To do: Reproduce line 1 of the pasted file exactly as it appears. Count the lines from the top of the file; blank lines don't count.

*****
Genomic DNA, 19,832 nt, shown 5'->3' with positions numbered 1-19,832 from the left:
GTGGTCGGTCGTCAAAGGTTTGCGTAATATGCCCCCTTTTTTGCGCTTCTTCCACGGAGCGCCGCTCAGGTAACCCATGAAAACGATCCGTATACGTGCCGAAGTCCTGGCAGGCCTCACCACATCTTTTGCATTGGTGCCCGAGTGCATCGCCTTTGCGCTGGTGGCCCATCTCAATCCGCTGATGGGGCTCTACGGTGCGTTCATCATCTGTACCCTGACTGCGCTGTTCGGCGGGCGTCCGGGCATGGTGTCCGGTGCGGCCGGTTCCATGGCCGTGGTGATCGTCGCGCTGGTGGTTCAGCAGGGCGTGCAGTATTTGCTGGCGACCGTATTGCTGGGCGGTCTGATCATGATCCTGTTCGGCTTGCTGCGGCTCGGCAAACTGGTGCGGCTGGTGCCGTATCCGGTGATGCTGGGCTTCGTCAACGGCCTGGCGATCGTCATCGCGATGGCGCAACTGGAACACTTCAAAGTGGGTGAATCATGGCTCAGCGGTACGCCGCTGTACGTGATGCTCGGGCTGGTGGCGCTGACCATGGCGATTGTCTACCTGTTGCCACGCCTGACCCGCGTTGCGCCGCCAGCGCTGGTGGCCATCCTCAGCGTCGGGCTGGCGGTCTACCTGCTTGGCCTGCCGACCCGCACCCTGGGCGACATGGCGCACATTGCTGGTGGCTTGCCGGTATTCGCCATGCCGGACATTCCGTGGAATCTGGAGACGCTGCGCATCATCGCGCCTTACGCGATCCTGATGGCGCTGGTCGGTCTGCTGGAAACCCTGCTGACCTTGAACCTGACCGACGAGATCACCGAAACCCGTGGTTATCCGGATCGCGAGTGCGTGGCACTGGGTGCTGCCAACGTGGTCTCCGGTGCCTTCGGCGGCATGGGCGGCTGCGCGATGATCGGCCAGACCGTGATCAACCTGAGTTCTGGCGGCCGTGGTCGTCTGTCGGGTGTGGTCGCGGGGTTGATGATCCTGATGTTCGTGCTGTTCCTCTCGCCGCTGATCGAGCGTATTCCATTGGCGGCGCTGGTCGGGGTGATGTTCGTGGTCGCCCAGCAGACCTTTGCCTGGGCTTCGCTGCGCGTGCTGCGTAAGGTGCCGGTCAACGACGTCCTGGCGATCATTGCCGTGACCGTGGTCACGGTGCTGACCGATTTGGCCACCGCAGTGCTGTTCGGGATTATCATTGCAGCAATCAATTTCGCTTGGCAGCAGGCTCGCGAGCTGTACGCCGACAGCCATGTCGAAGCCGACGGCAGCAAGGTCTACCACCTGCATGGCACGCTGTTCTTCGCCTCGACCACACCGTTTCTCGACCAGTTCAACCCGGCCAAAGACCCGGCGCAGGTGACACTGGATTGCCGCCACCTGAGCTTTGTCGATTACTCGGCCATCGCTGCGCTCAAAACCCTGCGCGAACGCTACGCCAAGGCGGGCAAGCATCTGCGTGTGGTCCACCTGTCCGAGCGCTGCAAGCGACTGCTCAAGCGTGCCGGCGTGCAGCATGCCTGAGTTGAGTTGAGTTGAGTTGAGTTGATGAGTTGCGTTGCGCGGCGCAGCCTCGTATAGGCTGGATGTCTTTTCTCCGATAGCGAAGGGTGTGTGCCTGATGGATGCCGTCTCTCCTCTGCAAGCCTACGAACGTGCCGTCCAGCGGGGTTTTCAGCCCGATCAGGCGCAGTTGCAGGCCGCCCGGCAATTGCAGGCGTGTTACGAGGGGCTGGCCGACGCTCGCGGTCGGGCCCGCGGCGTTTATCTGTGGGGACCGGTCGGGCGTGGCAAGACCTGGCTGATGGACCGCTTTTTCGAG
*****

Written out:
Genomic DNA, 19,832 nt, shown 5'->3' with positions numbered 1-19,832 from the left: